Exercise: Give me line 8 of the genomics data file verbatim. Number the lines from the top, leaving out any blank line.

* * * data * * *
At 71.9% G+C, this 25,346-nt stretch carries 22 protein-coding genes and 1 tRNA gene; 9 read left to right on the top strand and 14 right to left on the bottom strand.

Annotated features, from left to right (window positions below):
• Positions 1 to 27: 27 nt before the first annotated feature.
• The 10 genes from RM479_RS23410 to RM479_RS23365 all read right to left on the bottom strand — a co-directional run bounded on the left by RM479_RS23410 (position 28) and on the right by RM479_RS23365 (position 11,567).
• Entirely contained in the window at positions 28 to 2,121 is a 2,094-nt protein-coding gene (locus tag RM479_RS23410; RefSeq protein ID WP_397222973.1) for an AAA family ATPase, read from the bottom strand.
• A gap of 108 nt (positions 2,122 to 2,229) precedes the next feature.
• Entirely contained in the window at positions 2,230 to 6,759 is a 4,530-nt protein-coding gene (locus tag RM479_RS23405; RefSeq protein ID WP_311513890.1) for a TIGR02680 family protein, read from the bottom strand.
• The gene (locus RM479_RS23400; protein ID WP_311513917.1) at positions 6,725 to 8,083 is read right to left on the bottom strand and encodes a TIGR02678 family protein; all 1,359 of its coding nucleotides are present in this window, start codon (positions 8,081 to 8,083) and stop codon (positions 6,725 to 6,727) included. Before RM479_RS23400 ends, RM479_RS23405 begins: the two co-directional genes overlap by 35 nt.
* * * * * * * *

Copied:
• The gene (locus RM479_RS23400; protein ID WP_311513917.1) at positions 6,725 to 8,083 is read right to left on the bottom strand and encodes a TIGR02678 family protein; all 1,359 of its coding nucleotides are present in this window, start codon (positions 8,081 to 8,083) and stop codon (positions 6,725 to 6,727) included. Before RM479_RS23400 ends, RM479_RS23405 begins: the two co-directional genes overlap by 35 nt.